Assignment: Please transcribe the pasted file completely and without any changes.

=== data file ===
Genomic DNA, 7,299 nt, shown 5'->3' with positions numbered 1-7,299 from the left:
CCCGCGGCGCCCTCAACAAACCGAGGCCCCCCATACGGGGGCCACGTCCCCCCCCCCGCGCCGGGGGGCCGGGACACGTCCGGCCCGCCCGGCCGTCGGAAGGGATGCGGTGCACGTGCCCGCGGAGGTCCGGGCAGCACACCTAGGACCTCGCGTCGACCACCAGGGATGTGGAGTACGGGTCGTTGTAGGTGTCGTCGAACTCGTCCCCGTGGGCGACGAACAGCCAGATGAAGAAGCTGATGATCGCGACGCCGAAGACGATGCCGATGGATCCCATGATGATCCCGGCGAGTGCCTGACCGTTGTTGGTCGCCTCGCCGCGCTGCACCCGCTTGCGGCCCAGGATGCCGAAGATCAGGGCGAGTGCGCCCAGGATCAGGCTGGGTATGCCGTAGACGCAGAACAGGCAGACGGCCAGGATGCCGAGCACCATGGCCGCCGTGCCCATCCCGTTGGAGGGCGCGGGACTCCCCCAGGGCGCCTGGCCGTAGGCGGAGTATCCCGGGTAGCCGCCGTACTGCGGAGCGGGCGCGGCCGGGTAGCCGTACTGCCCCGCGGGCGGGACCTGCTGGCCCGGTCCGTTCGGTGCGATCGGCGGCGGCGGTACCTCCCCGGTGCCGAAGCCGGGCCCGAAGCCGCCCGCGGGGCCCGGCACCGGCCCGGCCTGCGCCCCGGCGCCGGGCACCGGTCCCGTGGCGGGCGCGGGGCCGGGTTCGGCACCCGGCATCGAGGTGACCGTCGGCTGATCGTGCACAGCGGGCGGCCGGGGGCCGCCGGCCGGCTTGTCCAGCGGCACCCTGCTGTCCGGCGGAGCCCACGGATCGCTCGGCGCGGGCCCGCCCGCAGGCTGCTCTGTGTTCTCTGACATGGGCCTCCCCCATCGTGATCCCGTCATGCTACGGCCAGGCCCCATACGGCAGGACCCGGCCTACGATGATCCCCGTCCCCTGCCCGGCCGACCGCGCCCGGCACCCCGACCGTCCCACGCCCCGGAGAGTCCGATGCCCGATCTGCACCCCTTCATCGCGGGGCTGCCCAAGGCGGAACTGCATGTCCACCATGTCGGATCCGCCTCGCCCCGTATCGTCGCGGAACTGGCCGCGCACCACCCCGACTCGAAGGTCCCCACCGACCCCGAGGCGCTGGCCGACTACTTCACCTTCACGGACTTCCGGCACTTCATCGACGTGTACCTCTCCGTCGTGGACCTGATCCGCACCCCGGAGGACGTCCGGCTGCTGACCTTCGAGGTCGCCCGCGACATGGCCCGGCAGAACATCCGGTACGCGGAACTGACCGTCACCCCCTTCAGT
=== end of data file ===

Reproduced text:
Genomic DNA, 7,299 nt, shown 5'->3' with positions numbered 1-7,299 from the left:
CCCGCGGCGCCCTCAACAAACCGAGGCCCCCCATACGGGGGCCACGTCCCCCCCCCCGCGCCGGGGGGCCGGGACACGTCCGGCCCGCCCGGCCGTCGGAAGGGATGCGGTGCACGTGCCCGCGGAGGTCCGGGCAGCACACCTAGGACCTCGCGTCGACCACCAGGGATGTGGAGTACGGGTCGTTGTAGGTGTCGTCGAACTCGTCCCCGTGGGCGACGAACAGCCAGATGAAGAAGCTGATGATCGCGACGCCGAAGACGATGCCGATGGATCCCATGATGATCCCGGCGAGTGCCTGACCGTTGTTGGTCGCCTCGCCGCGCTGCACCCGCTTGCGGCCCAGGATGCCGAAGATCAGGGCGAGTGCGCCCAGGATCAGGCTGGGTATGCCGTAGACGCAGAACAGGCAGACGGCCAGGATGCCGAGCACCATGGCCGCCGTGCCCATCCCGTTGGAGGGCGCGGGACTCCCCCAGGGCGCCTGGCCGTAGGCGGAGTATCCCGGGTAGCCGCCGTACTGCGGAGCGGGCGCGGCCGGGTAGCCGTACTGCCCCGCGGGCGGGACCTGCTGGCCCGGTCCGTTCGGTGCGATCGGCGGCGGCGGTACCTCCCCGGTGCCGAAGCCGGGCCCGAAGCCGCCCGCGGGGCCCGGCACCGGCCCGGCCTGCGCCCCGGCGCCGGGCACCGGTCCCGTGGCGGGCGCGGGGCCGGGTTCGGCACCCGGCATCGAGGTGACCGTCGGCTGATCGTGCACAGCGGGCGGCCGGGGGCCGCCGGCCGGCTTGTCCAGCGGCACCCTGCTGTCCGGCGGAGCCCACGGATCGCTCGGCGCGGGCCCGCCCGCAGGCTGCTCTGTGTTCTCTGACATGGGCCTCCCCCATCGTGATCCCGTCATGCTACGGCCAGGCCCCATACGGCAGGACCCGGCCTACGATGATCCCCGTCCCCTGCCCGGCCGACCGCGCCCGGCACCCCGACCGTCCCACGCCCCGGAGAGTCCGATGCCCGATCTGCACCCCTTCATCGCGGGGCTGCCCAAGGCGGAACTGCATGTCCACCATGTCGGATCCGCCTCGCCCCGTATCGTCGCGGAACTGGCCGCGCACCACCCCGACTCGAAGGTCCCCACCGACCCCGAGGCGCTGGCCGACTACTTCACCTTCACGGACTTCCGGCACTTCATCGACGTGTACCTCTCCGTCGTGGACCTGATCCGCACCCCGGAGGACGTCCGGCTGCTGACCTTCGAGGTCGCCCGCGACATGGCCCGGCAGAACATCCGGTACGCGGAACTGACCGTCACCCCCTTCAGT